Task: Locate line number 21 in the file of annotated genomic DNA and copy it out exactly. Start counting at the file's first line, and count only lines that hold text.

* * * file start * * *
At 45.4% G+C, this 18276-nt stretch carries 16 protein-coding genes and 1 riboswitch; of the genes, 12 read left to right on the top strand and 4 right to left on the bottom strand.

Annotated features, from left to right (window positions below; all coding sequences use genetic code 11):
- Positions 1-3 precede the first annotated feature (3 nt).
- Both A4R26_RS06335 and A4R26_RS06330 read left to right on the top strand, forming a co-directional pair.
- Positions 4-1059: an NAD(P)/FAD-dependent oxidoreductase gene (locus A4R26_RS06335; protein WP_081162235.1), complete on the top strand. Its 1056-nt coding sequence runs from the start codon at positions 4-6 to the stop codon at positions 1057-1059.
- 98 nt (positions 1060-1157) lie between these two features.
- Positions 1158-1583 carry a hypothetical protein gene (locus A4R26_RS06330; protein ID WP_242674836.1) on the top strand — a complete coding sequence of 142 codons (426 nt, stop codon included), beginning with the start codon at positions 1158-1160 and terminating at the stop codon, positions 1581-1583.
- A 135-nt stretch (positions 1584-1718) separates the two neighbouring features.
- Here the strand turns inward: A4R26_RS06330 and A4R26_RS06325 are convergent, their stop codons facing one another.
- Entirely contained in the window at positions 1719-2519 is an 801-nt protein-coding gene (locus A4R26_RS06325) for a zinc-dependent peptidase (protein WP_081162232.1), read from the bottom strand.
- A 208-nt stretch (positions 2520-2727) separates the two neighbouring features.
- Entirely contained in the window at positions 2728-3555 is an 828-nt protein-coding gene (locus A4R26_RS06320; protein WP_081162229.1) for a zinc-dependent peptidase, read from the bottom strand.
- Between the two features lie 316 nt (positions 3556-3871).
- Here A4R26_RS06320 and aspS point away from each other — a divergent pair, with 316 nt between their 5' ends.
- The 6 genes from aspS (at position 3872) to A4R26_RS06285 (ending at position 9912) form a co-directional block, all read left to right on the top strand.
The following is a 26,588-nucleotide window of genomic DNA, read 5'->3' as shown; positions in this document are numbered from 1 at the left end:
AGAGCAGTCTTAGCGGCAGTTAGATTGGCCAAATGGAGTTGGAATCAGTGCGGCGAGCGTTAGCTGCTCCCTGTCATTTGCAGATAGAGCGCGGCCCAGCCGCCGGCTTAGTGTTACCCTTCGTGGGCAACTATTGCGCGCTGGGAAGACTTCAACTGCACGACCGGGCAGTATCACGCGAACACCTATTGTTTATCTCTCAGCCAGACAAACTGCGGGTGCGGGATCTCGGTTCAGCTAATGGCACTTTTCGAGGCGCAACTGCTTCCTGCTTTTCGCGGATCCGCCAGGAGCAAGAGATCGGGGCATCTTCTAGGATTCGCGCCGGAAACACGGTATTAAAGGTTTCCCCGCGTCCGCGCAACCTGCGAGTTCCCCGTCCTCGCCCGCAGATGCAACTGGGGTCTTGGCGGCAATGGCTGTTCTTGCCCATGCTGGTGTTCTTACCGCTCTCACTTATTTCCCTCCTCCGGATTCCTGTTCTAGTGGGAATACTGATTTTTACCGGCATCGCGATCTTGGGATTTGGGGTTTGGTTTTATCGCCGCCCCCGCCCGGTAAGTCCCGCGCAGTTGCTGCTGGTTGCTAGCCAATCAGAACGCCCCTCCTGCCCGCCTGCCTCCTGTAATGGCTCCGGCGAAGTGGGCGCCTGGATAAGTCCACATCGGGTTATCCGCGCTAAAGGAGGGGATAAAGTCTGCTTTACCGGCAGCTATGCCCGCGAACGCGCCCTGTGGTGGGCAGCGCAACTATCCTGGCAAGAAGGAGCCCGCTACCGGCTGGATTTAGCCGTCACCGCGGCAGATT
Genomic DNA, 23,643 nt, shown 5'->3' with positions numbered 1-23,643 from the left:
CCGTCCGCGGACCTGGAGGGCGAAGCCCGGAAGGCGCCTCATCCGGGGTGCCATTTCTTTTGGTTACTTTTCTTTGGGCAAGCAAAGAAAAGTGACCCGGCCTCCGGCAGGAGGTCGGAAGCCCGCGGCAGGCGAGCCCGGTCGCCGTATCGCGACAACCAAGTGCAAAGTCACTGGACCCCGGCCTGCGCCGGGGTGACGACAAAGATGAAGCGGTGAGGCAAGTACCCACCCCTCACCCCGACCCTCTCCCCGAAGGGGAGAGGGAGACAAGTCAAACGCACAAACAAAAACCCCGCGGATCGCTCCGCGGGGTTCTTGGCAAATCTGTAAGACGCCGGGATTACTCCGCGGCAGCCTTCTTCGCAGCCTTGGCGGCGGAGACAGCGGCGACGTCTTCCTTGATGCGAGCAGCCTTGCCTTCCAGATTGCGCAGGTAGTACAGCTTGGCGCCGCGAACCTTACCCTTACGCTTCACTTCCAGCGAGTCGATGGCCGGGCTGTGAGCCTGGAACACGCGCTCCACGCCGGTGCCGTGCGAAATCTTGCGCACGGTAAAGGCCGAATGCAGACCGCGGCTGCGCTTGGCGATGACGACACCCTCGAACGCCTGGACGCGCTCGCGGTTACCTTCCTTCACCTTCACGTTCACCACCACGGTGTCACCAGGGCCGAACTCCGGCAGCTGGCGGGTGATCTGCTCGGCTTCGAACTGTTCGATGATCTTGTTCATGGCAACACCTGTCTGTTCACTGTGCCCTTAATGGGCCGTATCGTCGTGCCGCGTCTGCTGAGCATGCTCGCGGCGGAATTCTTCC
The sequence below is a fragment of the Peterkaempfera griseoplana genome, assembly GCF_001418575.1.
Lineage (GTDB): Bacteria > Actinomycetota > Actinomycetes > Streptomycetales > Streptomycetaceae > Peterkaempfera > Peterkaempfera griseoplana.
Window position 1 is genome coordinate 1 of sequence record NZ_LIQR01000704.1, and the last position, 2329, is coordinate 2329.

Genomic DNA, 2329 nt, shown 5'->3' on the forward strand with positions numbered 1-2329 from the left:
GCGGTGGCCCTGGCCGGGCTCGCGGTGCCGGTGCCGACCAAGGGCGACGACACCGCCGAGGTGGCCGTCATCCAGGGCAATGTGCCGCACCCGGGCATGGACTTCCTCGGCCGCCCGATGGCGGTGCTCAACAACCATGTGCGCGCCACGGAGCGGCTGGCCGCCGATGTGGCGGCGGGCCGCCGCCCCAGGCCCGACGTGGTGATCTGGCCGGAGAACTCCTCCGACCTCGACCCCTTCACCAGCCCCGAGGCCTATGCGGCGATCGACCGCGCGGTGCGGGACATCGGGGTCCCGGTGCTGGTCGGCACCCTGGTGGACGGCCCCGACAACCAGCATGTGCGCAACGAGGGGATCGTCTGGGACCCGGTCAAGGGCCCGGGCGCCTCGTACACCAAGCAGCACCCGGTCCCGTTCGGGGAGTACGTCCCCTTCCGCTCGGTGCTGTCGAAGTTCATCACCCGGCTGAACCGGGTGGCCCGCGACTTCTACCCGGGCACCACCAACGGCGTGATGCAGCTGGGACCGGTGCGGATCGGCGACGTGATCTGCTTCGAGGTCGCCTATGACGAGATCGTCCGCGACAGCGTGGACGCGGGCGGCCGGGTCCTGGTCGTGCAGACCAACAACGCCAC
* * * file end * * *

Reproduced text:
Lineage (GTDB): Bacteria > Actinomycetota > Actinomycetes > Streptomycetales > Streptomycetaceae > Peterkaempfera > Peterkaempfera griseoplana.